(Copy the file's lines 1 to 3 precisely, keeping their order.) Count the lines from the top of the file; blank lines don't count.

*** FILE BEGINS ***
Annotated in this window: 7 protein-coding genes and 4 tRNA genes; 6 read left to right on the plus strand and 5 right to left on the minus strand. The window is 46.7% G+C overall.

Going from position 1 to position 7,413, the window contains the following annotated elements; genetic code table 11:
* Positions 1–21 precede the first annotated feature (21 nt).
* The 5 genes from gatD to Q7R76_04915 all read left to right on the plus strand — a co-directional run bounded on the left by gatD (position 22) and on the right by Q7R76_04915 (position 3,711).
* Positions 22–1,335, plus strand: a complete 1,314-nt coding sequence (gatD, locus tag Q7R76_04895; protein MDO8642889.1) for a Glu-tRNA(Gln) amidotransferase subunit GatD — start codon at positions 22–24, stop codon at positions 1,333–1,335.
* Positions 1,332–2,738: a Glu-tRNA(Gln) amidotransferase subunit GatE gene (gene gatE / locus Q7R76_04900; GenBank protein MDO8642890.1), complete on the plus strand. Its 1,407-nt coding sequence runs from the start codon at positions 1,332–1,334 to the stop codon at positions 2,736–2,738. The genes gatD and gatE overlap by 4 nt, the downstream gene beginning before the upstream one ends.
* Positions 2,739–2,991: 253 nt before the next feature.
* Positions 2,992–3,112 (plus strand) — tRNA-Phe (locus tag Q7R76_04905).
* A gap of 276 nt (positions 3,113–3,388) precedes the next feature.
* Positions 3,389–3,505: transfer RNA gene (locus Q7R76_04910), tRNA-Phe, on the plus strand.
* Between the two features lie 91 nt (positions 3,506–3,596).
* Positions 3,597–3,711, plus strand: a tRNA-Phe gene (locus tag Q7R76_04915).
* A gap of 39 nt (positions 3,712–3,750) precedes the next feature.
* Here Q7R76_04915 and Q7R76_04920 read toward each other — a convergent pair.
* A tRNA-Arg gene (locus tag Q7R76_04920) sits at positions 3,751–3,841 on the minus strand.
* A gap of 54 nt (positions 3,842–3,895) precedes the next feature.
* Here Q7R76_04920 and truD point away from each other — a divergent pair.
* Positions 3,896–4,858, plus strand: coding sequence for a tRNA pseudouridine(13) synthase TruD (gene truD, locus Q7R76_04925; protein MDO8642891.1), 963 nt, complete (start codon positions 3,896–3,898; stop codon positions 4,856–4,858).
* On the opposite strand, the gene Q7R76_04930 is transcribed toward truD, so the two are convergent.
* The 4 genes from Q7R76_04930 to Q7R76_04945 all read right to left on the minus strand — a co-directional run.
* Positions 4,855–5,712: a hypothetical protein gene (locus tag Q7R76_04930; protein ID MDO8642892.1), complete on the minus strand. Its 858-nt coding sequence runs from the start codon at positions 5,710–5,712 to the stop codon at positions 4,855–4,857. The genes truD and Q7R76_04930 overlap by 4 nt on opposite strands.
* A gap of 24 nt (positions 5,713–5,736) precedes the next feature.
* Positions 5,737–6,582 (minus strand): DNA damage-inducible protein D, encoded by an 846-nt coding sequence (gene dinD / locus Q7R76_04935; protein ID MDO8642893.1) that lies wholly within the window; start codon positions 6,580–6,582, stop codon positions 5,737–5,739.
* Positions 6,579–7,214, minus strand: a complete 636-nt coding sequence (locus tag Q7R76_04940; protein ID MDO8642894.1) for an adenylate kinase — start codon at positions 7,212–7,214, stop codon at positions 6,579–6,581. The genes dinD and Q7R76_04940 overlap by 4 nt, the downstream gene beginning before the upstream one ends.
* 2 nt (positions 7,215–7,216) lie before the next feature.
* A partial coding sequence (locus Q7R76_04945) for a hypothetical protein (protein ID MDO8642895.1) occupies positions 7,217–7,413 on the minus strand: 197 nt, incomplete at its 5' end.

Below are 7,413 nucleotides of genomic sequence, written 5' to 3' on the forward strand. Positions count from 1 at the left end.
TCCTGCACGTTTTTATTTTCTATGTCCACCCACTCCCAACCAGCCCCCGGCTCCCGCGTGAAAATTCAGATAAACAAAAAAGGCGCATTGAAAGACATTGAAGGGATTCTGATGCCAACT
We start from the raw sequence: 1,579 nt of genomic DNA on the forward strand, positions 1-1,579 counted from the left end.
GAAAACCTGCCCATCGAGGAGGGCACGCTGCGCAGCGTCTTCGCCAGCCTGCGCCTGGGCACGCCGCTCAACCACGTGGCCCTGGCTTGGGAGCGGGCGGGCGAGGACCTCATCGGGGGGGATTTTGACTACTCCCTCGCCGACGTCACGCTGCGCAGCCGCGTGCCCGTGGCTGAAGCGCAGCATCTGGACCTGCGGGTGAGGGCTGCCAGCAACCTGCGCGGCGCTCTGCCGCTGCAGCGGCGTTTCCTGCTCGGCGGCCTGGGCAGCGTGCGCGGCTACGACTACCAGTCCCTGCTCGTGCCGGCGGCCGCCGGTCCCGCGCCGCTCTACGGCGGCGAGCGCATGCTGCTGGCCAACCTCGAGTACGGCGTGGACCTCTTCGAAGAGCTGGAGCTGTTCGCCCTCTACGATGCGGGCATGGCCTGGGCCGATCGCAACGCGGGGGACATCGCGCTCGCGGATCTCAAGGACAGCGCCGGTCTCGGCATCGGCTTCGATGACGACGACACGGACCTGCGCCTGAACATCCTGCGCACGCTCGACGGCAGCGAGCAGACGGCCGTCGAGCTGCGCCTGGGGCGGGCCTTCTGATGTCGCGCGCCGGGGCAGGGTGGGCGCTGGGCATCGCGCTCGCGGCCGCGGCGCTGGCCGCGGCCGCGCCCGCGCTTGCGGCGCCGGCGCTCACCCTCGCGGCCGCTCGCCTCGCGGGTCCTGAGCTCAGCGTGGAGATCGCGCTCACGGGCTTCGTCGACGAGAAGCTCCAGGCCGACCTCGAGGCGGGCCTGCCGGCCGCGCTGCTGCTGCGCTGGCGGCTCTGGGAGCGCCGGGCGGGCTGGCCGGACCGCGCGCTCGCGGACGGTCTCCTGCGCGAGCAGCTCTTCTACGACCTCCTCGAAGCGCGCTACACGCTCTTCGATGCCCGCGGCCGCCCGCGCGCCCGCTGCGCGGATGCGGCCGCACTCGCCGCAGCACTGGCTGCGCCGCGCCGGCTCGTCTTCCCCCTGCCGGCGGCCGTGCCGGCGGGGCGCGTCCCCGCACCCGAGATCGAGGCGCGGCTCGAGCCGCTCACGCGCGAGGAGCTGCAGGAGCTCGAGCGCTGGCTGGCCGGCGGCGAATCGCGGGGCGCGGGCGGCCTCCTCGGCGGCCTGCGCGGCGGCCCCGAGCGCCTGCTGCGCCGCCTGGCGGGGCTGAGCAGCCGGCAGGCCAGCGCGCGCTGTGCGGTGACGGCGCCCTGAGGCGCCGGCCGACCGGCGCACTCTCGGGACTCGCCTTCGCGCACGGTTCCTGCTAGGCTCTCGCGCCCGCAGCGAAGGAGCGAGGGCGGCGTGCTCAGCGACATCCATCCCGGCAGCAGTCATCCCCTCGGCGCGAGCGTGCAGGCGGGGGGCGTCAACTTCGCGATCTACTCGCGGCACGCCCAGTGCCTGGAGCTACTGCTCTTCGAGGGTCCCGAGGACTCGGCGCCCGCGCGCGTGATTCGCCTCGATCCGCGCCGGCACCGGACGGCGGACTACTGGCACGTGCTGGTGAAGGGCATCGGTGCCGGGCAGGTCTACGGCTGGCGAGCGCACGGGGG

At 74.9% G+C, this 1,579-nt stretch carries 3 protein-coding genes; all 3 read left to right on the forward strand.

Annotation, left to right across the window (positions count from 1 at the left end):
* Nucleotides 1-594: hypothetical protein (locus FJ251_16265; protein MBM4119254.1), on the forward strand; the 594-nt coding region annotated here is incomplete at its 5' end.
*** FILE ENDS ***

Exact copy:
Annotated in this window: 7 protein-coding genes and 4 tRNA genes; 6 read left to right on the plus strand and 5 right to left on the minus strand. The window is 46.7% G+C overall.

Going from position 1 to position 7,413, the window contains the following annotated elements; genetic code table 11:
* Positions 1–21 precede the first annotated feature (21 nt).